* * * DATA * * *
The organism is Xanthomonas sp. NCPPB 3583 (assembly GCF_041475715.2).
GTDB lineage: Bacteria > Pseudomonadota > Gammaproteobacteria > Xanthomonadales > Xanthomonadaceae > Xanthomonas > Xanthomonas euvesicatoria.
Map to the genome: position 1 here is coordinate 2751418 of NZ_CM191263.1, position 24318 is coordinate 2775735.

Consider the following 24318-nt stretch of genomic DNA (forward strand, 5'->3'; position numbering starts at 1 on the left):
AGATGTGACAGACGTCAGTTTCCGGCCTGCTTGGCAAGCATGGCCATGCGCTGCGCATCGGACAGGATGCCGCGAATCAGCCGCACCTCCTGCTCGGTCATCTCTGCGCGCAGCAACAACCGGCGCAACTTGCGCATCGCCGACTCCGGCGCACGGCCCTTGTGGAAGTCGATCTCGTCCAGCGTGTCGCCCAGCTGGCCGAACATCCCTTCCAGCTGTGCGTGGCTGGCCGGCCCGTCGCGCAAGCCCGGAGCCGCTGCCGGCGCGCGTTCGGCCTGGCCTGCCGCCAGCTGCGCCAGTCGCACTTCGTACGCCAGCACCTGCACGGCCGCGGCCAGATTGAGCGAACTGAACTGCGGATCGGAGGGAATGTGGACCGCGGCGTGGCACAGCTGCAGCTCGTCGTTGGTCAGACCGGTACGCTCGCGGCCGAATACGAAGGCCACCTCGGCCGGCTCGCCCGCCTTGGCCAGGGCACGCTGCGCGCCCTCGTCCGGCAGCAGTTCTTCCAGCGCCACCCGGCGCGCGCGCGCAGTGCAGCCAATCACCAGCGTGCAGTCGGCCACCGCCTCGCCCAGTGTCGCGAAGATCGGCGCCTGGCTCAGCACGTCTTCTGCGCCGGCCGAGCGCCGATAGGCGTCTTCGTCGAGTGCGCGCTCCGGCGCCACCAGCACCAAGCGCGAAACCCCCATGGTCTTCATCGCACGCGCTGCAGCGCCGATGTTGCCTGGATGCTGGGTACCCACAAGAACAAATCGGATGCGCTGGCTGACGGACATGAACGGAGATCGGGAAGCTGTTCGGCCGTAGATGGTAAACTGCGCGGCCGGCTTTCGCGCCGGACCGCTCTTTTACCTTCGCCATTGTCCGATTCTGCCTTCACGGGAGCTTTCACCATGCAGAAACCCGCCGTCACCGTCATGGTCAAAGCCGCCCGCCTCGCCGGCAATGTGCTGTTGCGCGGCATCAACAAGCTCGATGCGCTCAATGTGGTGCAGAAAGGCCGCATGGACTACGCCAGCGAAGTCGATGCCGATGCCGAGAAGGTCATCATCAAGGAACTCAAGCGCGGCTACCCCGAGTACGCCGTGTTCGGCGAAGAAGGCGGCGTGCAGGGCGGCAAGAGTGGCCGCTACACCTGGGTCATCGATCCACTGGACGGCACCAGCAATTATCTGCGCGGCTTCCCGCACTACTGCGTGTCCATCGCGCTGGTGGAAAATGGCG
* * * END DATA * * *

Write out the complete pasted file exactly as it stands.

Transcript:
The organism is Xanthomonas sp. NCPPB 3583 (assembly GCF_041475715.2).
GTDB lineage: Bacteria > Pseudomonadota > Gammaproteobacteria > Xanthomonadales > Xanthomonadaceae > Xanthomonas > Xanthomonas euvesicatoria.
Map to the genome: position 1 here is coordinate 2751418 of NZ_CM191263.1, position 24318 is coordinate 2775735.

Consider the following 24318-nt stretch of genomic DNA (forward strand, 5'->3'; position numbering starts at 1 on the left):
AGATGTGACAGACGTCAGTTTCCGGCCTGCTTGGCAAGCATGGCCATGCGCTGCGCATCGGACAGGATGCCGCGAATCAGCCGCACCTCCTGCTCGGTCATCTCTGCGCGCAGCAACAACCGGCGCAACTTGCGCATCGCCGACTCCGGCGCACGGCCCTTGTGGAAGTCGATCTCGTCCAGCGTGTCGCCCAGCTGGCCGAACATCCCTTCCAGCTGTGCGTGGCTGGCCGGCCCGTCGCGCAAGCCCGGAGCCGCTGCCGGCGCGCGTTCGGCCTGGCCTGCCGCCAGCTGCGCCAGTCGCACTTCGTACGCCAGCACCTGCACGGCCGCGGCCAGATTGAGCGAACTGAACTGCGGATCGGAGGGAATGTGGACCGCGGCGTGGCACAGCTGCAGCTCGTCGTTGGTCAGACCGGTACGCTCGCGGCCGAATACGAAGGCCACCTCGGCCGGCTCGCCCGCCTTGGCCAGGGCACGCTGCGCGCCCTCGTCCGGCAGCAGTTCTTCCAGCGCCACCCGGCGCGCGCGCGCAGTGCAGCCAATCACCAGCGTGCAGTCGGCCACCGCCTCGCCCAGTGTCGCGAAGATCGGCGCCTGGCTCAGCACGTCTTCTGCGCCGGCCGAGCGCCGATAGGCGTCTTCGTCGAGTGCGCGCTCCGGCGCCACCAGCACCAAGCGCGAAACCCCCATGGTCTTCATCGCACGCGCTGCAGCGCCGATGTTGCCTGGATGCTGGGTACCCACAAGAACAAATCGGATGCGCTGGCTGACGGACATGAACGGAGATCGGGAAGCTGTTCGGCCGTAGATGGTAAACTGCGCGGCCGGCTTTCGCGCCGGACCGCTCTTTTACCTTCGCCATTGTCCGATTCTGCCTTCACGGGAGCTTTCACCATGCAGAAACCCGCCGTCACCGTCATGGTCAAAGCCGCCCGCCTCGCCGGCAATGTGCTGTTGCGCGGCATCAACAAGCTCGATGCGCTCAATGTGGTGCAGAAAGGCCGCATGGACTACGCCAGCGAAGTCGATGCCGATGCCGAGAAGGTCATCATCAAGGAACTCAAGCGCGGCTACCCCGAGTACGCCGTGTTCGGCGAAGAAGGCGGCGTGCAGGGCGGCAAGAGTGGCCGCTACACCTGGGTCATCGATCCACTGGACGGCACCAGCAATTATCTGCGCGGCTTCCCGCACTACTGCGTGTCCATCGCGCTGGTGGAAAATGGCG